Math researcher at Notre Dame completes world's hardest math calculation

by William G. Gilroy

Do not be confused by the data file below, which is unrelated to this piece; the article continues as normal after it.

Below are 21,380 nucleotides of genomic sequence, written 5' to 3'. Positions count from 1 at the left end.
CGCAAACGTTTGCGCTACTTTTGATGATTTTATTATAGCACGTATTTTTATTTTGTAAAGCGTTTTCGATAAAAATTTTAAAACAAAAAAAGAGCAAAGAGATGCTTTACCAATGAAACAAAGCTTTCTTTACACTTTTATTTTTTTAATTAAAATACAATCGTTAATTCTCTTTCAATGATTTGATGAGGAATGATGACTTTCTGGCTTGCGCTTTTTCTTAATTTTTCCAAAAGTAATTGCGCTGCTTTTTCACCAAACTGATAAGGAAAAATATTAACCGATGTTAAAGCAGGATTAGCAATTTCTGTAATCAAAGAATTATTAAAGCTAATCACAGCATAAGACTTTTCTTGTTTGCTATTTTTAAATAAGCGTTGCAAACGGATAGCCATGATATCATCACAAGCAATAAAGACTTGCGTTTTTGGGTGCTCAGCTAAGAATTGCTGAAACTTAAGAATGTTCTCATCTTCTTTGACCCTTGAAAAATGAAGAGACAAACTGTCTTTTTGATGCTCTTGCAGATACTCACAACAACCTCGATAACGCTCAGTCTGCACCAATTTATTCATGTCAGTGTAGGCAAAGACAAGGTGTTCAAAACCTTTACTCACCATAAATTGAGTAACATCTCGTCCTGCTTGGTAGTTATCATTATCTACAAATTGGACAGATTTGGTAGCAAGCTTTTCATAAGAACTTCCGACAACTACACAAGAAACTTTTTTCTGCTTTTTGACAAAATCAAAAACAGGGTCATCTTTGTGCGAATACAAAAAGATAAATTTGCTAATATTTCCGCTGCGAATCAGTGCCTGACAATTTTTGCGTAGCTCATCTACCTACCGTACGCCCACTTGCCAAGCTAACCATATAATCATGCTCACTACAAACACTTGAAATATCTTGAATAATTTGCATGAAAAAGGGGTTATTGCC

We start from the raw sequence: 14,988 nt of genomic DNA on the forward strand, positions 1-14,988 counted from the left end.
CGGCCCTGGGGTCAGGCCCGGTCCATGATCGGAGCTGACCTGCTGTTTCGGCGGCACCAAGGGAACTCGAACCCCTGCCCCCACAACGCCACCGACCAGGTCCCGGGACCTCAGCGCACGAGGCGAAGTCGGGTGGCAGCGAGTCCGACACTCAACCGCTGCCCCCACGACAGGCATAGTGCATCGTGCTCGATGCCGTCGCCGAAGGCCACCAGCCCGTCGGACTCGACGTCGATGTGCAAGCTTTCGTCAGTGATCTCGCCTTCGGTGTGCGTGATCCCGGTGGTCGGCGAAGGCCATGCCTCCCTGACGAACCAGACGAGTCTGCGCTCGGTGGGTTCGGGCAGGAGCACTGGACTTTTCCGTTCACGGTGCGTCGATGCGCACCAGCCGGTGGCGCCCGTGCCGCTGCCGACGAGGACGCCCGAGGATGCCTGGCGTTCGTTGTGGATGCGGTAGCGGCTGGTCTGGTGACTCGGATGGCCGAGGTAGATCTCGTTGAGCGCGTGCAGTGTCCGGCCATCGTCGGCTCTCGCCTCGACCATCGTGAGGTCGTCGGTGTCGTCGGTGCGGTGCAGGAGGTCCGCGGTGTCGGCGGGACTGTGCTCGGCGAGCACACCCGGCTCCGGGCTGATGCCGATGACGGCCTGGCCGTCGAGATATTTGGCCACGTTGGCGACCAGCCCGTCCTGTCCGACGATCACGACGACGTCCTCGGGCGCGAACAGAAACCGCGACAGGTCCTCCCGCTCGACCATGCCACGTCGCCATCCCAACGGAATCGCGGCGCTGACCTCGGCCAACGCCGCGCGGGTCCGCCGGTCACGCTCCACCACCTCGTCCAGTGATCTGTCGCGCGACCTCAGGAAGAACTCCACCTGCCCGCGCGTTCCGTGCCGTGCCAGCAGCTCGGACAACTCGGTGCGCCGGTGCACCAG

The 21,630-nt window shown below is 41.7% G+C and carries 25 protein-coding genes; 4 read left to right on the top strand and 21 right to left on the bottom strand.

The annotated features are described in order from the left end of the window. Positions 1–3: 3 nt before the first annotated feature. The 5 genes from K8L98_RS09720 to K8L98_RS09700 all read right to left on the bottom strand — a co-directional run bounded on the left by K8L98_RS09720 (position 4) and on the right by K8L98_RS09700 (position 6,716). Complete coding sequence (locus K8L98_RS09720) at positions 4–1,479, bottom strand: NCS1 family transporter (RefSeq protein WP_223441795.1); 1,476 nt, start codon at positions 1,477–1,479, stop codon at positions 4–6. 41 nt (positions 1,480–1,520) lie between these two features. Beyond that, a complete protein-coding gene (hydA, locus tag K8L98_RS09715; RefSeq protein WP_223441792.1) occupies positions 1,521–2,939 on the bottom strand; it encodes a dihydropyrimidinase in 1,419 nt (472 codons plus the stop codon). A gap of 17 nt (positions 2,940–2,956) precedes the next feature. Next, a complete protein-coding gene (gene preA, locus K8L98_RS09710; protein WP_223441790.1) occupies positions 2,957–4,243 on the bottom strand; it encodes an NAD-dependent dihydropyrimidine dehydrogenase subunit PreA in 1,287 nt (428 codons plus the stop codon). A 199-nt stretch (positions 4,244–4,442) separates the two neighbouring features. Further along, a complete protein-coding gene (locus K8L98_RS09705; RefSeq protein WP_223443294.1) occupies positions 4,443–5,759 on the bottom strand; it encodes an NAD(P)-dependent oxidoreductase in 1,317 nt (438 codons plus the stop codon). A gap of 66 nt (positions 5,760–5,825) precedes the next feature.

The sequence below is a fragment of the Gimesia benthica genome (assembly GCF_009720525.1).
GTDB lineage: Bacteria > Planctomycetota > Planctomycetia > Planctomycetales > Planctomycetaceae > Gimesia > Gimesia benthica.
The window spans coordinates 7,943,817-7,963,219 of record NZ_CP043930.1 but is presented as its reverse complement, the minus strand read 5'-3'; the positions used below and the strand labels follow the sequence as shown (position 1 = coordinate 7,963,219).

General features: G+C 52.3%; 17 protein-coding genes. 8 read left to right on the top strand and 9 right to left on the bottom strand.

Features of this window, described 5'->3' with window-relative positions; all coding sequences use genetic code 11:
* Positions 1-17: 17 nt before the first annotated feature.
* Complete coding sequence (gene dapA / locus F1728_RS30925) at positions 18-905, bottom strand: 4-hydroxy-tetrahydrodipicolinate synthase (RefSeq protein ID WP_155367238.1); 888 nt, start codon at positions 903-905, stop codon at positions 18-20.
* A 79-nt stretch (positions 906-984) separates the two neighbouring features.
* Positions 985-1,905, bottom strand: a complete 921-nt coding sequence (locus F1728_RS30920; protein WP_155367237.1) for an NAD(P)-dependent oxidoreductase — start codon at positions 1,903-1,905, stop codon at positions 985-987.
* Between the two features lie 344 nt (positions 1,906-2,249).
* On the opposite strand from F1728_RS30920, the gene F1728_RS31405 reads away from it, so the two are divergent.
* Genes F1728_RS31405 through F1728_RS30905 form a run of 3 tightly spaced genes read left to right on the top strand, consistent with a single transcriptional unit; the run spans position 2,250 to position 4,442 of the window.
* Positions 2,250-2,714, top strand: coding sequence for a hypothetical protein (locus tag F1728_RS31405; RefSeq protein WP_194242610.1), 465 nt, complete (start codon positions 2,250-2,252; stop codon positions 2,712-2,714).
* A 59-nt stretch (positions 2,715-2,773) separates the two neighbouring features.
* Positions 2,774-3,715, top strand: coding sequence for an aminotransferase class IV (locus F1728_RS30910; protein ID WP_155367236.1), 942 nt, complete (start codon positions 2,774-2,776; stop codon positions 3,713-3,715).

Christopher Monico, a University of Notre Dame post-doctoral mathematics researcher, solved a math problem on Oct. 15.p. That a mathematics post-doc answered a problem may not seem noteworthy, except that this was the most difficult elliptic curve discrete logarithm (ECDLP) ever computed— and arguably the toughest math computation in history.p. Cracking the hardest ECDLP may not seem noteworthy, either, but it actually has significant application to most of our lives. ECDLP is the basis for a powerful cryptosystem, which is a technology used to secure electronic communications and commerce on the Internet, in wireless applications such as phones, and on hand-held organizers.p. Monico solved the problem in response to the “ECCp-109 Challenge” issued by the Toronto security firm Certicom. The company wanted to encourage researchers to test the security of ECDLP, which is the basis for its cryptosystem.p. Monico had a lot of help in solving the problem because he employed “distributed computing,” an innovative technique that uses the collective processing power of idle computers to take on complex mathematical calculations.p. “If you are using your PC for word processing, for example, you’re using maybe 5 percent of the unit’s computing power,” Monico said. “We make use of the CPU cycles you’re not using.” Distributed computing is being used for everything from the search for extraterrestrial intelligence to the design of new therapeutic drugs.p. Monico developed a computer program to perform the computations on thousands of distributed PCs. The solution took 549 days and involved 10,308 members and 247 teams. The home page Monico created for the project was accessed more than 235,000 times.p. On the surface, it would seem that Certicom would be dismayed that its challenge has been met and Monico will be walking away with its $10,000 challenge prize. Yet, nothing could be further from the truth.p. Monico points out that the encryption standard Certicom actually uses is many orders of magnitude stronger than the problem he solved. For example, the “109” in the challenge’s title refers to the prime that was used in solving the problem – a 109-bit integer. A problem using a 192-bit integer would be 2,000,000,000,000 times harder to solve.p. Monico earned a bachelor of science degree in mathematics, with a minor in computer science, from Monmouth College. He completed one year of graduate work in mathematics at Notre Dame before moving to New Jersey to work for Ilex Systems doing systems analysis, programming, and maintenance on real-time embedded systems. He returned to Notre Dame in 1998 and completed his doctorate last May.p. Monico is completing post-doctoral research under the direction of Joachim Rosenthal, a professor of mathematics and concurrent professor of electrical engineering. He doesn’t plan on tackling Certicom’s next challenge, called ECC2-109, but he’s willing to share his source codes with any takers.p. For those of you who might want to tackle the problem Monico solved, here’s what you’ll need to get started: the challenge consisted of two points P and Q in the same simple-subgroup of a particular elliptic curve. This is the value of k such that Q= kP.p. After you contact a few thousand friends and borrow their unused CPUs for more than a year, the answer you should come up with is:p. k=ddd09fd44accb22abbebc0917c. p. Unless, of course, you’re using base-10, in which case the solution is:p. k=28118384031601949668207954530684.

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